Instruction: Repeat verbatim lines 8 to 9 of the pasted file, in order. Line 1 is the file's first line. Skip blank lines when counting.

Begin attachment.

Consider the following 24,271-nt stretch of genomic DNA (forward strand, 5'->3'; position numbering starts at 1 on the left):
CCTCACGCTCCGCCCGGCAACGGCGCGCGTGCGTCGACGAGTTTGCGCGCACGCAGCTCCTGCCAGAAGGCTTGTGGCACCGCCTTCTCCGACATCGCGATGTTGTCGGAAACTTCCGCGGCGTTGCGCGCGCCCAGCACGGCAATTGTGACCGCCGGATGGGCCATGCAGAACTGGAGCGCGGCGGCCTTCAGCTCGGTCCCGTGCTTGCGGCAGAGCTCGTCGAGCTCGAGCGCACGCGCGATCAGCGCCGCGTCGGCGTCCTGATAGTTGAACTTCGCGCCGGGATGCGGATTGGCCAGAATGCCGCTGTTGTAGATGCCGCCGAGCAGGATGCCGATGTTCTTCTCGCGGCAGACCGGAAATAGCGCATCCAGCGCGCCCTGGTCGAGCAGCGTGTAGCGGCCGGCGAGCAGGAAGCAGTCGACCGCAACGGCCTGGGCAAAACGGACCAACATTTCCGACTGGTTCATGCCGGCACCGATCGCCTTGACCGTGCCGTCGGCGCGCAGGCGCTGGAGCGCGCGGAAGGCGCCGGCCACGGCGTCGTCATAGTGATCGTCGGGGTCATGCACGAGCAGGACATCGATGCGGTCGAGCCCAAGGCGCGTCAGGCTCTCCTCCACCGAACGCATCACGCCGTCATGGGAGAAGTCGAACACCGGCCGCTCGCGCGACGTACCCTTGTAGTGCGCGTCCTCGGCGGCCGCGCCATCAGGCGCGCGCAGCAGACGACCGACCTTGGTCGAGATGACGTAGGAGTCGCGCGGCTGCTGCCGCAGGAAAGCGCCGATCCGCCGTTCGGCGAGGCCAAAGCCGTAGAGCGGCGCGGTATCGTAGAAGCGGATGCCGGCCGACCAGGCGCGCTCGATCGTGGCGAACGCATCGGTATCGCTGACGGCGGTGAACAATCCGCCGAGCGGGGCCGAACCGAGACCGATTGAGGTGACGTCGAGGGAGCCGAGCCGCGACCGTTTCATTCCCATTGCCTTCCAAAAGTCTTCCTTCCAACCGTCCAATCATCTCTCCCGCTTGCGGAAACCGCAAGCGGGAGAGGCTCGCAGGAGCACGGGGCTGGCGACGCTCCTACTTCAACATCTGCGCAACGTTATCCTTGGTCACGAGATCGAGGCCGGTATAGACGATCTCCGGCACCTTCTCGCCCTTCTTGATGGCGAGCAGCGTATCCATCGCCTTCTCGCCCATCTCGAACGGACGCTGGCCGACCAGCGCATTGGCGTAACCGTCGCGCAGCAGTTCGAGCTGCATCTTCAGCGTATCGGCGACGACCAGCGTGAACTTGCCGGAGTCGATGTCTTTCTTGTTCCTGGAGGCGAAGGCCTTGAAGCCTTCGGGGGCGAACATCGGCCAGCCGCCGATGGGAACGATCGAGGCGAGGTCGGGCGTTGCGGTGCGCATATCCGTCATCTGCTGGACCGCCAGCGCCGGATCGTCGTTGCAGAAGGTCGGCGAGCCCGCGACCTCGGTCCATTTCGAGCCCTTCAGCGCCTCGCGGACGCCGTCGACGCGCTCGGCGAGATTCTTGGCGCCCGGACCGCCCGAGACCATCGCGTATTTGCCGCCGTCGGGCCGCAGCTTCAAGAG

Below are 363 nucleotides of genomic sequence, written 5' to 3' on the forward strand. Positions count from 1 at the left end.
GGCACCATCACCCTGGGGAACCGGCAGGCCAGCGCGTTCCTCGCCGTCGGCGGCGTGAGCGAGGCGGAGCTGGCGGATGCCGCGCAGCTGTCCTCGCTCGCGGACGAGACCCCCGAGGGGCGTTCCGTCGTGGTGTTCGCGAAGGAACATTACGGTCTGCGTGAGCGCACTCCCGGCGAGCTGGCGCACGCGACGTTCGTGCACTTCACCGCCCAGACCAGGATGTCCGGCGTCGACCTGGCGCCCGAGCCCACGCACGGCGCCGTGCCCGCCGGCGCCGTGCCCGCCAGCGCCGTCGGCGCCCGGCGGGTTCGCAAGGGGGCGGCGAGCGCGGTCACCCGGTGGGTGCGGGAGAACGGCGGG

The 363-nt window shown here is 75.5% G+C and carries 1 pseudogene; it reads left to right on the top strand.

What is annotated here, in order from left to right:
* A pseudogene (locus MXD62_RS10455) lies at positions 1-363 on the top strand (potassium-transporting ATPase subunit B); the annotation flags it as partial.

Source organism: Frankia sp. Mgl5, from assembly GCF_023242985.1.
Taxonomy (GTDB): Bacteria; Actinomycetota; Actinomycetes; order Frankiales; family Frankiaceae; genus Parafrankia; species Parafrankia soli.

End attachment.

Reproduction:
Source organism: Frankia sp. Mgl5, from assembly GCF_023242985.1.
Taxonomy (GTDB): Bacteria; Actinomycetota; Actinomycetes; order Frankiales; family Frankiaceae; genus Parafrankia; species Parafrankia soli.